Along with middle-age has come bifocals, muscles that take longer to recover than they used to, and a profound sense that, contrary to prior assumptions, I am not going to live forever after all. Nonetheless, one of the few nice things about being middle-aged is that by the time one has reached his forties, he has enough life behind him to provide for fruitful reflection. As I reflect on my life, it immediately becomes clear that there are a few individuals who positively impacted me in such a way as to change the trajectory of my life. The first to come to mind beyond my parents and grandparents, are my high school wrestling and cross-country coaches, Larry Emery and Dick Warvel, respectively. These men invested countless hours in young lives and were more concerned about forming better human beings than forming athletes.
The other two men that have made a significant impact upon me I met while attending Bethel College. The first class I took when I transferred to Bethel was Evangelism & Discipleship taught by Dr. John Dendiu. Not only did Dr. Dendiu introduce me the works of the spiritual giants, but he also challenged my understanding of the church and opened my mind to the world of spiritual formation. Dr. Dendiu is a pastor’s pastor whose heart and genuine concern for the student always comes through in his teaching. He continues to be a mentor in my life.
While the impact these men made upon me is profound, perhaps no one (outside of my father and grandfather) has left a deeper impression upon me than Dr. Gene Carpenter. Until his untimely death a couple of days ago, Dr. Carpenter was Professor of Old Testament and Hebrew at Bethel College. After my first undergrad class with him I registered for every class he taught. For a while he probably thought I was stalking him. I was simply blown away, not only by his vast knowledge, but by his passion for the Bible. His intellect was complemented by his personal warmth, sharp wit, and keen sense of humor. He was responsible for kindling my passion for the Old Testament, biblical theology, and biblical Hebrew. Indeed, the fact that I am studying at Asbury Theological Seminary today is due, in no small part, to his encouragement. He will be sorely missed.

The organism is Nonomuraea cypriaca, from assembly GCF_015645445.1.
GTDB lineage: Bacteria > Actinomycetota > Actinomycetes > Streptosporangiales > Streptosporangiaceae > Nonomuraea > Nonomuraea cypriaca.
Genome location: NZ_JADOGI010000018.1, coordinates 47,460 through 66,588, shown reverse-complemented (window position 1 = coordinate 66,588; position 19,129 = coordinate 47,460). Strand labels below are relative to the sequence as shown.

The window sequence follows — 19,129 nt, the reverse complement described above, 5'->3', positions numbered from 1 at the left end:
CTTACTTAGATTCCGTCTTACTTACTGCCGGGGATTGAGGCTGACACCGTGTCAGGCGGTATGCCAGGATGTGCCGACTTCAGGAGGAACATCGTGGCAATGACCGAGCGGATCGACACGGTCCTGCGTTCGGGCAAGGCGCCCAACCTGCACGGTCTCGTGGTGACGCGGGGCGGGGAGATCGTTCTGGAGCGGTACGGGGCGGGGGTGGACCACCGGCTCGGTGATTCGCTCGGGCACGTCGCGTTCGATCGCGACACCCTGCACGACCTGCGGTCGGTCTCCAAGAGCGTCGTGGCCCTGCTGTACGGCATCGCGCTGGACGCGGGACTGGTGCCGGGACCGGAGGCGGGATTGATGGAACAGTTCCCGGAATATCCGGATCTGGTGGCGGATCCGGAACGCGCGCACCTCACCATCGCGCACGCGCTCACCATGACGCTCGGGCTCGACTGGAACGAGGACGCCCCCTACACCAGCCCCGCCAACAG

As we proceed through life we come into contact with many people. If we are fortunate, some of these points of contact will impact us in ways that will make us more fully human and will irreversibly change our lives. To say that these men served that formative purpose in my life is to say far too little. They impacted me in a way that not only changed my trajectory, but also left an indelible mark on my soul. I am deeply grateful that God blessed me though my association with them, and while time, distance, or death may separate us in the present moment, I look forward to spending eternity with them.